Welcome to the SCExAO project webpage!
Image of various components in SCExAO: (Left) 2000 actuator deformable mirror (middle) IR/visible dichroic splitter, fixed pupil
mask and delivery fiber for internal calibration source (foreground) (Right) Starbowl wheel.
Applying to use SCExAO? See science ready capabilities
under the "current capabilities" link for details
The SCExAO acronym stands for Subaru Coronagraphic Extreme Adaptive Optics. It is an active, ongoing effort to equip the Subaru Telescope with a high performance coronagraph and a series of wavefront control solutions that make an optimal use of the angular resolution that an 8-meter telescope has to offer. The ultimate science goal of SCExAO is the direct imaging of extrasolar planets around stars at a separation corresponding to the diffraction limit of the telescope in the near infrared, more specifically in the y-K-bands, at 0.95-2.4 μm. Two other large scale projects with comparable science goals are currently being assembled: The Gemini Planet Imager (GPI) that is currently being commissioned at the Gemini South Telescope and the SPHERE for the VLT. Instead of competing with these two heavyweight projects, SCExAO is trying to offer complementary capabilities, by focusing on very small angular separation: 40 - 500 milli-arcseconds.
SCExAO can do this because it implements several a high efficiency, low inner working angle coronagraphs. The workhorse of these units is the PIAA (Phase Induced Amplitude Apodization), invented by Olivier Guyon (SCExAO project PI), that exhibits an inner working angle that is as close to the diffraction limit as you can get (1 λ/D). The PIAA used in SCExAO was designed to provide a raw-contrast of 106 at 1.5 λ/D. In addition SCExAO offers other low inner working angle coronagraphs such as the Vortex, Four-Quadrant Phase Mask and 8-Octant Phase Mask versions. In addition it also offers a shaped pupil coronagraph for high contrast work where the inner working angle can be relaxed.
While reaching such a high level of contrast has already been demonstrated in the well controlled environment of the laboratory, it is unlikely to be achieved at the telescope, as wavefront aberrations induced by the atmosphere and the optics of the telescope quickly degrade image quality. To remedy this, SCExAO is/has developed a series of appropriate measures, for wavefront sensing and control. SCExAO uses:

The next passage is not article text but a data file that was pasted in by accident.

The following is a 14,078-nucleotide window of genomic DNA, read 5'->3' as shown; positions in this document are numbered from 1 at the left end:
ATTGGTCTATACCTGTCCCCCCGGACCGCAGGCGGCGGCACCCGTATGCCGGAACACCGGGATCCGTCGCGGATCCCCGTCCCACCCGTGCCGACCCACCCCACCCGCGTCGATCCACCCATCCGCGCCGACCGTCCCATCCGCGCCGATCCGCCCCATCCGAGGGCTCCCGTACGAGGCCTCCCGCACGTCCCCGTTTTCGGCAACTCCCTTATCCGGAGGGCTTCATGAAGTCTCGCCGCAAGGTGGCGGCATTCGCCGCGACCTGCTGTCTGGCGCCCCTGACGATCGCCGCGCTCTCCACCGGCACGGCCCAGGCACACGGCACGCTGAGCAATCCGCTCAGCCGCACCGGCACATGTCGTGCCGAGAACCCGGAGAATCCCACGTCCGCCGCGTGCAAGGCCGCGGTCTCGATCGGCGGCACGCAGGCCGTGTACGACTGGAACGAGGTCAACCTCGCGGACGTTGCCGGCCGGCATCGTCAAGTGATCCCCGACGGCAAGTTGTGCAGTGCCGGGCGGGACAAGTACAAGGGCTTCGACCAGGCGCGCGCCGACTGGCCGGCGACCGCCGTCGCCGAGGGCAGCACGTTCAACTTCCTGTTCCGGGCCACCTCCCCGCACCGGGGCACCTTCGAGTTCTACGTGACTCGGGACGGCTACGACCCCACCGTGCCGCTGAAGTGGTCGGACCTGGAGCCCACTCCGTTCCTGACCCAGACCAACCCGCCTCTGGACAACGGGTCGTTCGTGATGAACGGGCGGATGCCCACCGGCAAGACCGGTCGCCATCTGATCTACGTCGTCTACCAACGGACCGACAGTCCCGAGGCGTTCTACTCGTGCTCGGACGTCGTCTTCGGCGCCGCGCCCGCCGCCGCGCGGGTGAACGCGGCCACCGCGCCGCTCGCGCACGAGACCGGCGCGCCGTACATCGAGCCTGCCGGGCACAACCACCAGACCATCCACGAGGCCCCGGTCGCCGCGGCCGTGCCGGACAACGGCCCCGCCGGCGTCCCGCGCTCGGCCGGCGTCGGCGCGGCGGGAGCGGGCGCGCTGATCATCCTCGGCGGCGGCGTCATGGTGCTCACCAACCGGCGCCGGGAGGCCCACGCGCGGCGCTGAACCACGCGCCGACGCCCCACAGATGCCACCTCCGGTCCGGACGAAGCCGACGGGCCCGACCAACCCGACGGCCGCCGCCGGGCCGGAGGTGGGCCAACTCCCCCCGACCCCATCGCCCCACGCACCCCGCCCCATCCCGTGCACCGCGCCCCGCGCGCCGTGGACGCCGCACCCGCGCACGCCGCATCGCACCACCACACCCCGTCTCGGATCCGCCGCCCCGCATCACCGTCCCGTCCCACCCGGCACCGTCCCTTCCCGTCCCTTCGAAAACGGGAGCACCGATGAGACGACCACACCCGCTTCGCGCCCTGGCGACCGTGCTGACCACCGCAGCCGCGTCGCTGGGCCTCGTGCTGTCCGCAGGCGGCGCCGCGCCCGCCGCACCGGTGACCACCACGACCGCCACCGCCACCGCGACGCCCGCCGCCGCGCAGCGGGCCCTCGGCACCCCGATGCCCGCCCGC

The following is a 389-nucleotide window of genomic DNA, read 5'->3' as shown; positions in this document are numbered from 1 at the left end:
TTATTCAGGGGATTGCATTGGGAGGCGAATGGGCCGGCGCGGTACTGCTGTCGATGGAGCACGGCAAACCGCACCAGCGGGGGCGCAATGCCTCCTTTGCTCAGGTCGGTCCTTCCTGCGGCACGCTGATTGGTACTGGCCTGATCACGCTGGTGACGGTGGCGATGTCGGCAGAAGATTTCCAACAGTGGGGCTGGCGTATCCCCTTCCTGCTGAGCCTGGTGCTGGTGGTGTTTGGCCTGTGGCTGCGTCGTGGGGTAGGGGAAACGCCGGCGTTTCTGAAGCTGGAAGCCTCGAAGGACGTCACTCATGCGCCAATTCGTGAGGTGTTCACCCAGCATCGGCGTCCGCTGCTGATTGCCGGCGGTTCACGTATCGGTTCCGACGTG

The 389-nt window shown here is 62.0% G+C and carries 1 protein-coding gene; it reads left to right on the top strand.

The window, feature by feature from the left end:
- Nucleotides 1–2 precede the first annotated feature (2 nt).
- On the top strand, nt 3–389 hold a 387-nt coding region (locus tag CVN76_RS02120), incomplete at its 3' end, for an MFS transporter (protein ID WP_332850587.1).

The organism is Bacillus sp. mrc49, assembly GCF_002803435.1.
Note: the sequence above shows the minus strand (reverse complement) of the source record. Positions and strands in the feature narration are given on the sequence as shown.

- The Subaru Telescope facility AO system called AO188, operating at visible wavelengths, to provide the initial wavefront correction, which considerably reduces the strain on the SCExAO components.
- A Coronagraphic Low-Order Wavefront Sensor (CLOWFS) for ultra-fine pointing control, operating in the IR and using the light rejected by the focal plane mask of the coronagraph to fine tune the tip/tilt.
- A visible pyramid-based High Order Wavefront sensor (only available in the second phase of the project) to cancel out the dynamic atmospherically induced aberrations responsible for the presence of fast speckles.
- Speckle probing techniques, that use commands sent to a deformable mirror to "probe" the speckles the coherence of the speckles in the field, and eventually erase them. This also offers the ability for precise astrometry.
SCExAO has been undergoing commissioning of various modules since 2011. Most runs have been hampered by weather but the few that haven't, have been very successful. The modules/features that have been commissioned and can now be offered for open use are listed in the following section. Beneath this is a list of the modules we are currently engineering and hope to offer in the not to distant future.
Image of SCExAO mounted at the Nasmyth IR platform. AO188 can be seen to the left (large black box), SCExAO is the
dual level instrument in the middle (black and white panels) and HiCIAO is to the right of the image (Blue instrument).